5 thoughts on “Private Isolated VSANs?”

  1. Dave,

    Now that you’ve spelled it out this makes a lot more sense than you’re whacky IM 😉 I do like the idea of simplifying the process. To me there are two reasons for this:
    1) Zoning doesn’t do what we really think it does anymore and our zoning practices are outdated, expecially when virtualiztion is considered.
    2) With more and more virtualized environments we need a clean way to zone multiple hosts to a single target without presenting too many devices to the ‘SCSI bus’ the server thinks it sees. An isolated VSAN or zone as you stated above would accomplich this in a sleek fashion minimizing overhead and clarifying things during admin/troubleshooting operations.

    Great thoughts keep think out loud, next time brainstorm on ways to incorporate bacon, beer, and the shooting range without having to fly to Thailand to do it.

  2. Interesting idea, I like it. Would simply provisioning because you wouldn’t have to create aliases and zones for new SAN attached hosts.
    something I would add to it is to have a way for the aliases and zones that get auto-created to have a specific prefix name based on what FC port they are on. I am thinking this would help simplify troubleshooting or if you wanted to temporarily remove a zone from a zoneset. In the case of UCS server blades all initiators coming off of ports connected to the FI would have specific alias/zone prefixes.
    Maybe you should submit your idea to the Cisco FC team. 🙂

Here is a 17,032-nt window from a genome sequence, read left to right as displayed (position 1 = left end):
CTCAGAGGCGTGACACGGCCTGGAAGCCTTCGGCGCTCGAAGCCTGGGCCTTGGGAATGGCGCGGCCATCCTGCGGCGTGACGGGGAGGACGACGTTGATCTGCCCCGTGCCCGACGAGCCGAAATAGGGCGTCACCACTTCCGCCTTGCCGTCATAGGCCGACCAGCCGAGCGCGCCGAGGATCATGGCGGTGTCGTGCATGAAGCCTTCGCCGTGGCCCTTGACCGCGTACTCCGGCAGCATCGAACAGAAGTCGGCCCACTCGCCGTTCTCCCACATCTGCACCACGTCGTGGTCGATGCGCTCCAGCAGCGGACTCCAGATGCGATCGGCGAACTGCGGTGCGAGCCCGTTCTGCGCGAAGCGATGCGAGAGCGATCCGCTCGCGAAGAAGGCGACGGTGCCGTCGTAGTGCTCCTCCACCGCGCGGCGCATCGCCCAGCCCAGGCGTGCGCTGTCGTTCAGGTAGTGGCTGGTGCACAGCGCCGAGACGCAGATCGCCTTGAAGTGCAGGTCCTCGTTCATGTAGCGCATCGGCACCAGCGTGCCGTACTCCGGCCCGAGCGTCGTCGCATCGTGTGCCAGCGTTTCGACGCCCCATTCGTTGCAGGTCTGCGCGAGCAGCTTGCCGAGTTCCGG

3. Hi Dave,

    Interesting. I’m curious though about the problem that needs to be solved which zoning doesn’t solve?

    I’d also like to point out that SCSI (the application using Fibre Channel) isn’t designed the same as a TCP socket (which is often the application running on top of Ethernet). SCSI has a 1:Many, or Few:Many relationship. from initiator to targets and is a “master-slave” association. Should multiple initiators access the same target, who is the master? Get that wrong and you get data corruption. Hence, zoning best practices. And, as those of us who debugged switched Fibre Channel in the 90’s know, early inititators would log into everything in sight, including other initiators so bad things happened. Hence zoning best practices.

    That said, I’m not sure what the new problem is that we need to solve. Thanks for any illumination on that you can share.

  4. It wasn’t a new problem, simply a random musing. It doesn’t solve any problem that zoning doesn’t – in fact, in my post I even said that it would probably be implemented using zoning. Zoning solves the access control issue, the concept of a private VSAN would simply automate the creation of those zones.

    What got me thinking about this was some smaller environments where SAN administrators complain about the administrative overhead of single-initiator/single-target zoning. While I (a long-time FC guy) don’t think it’s a big deal, some people do.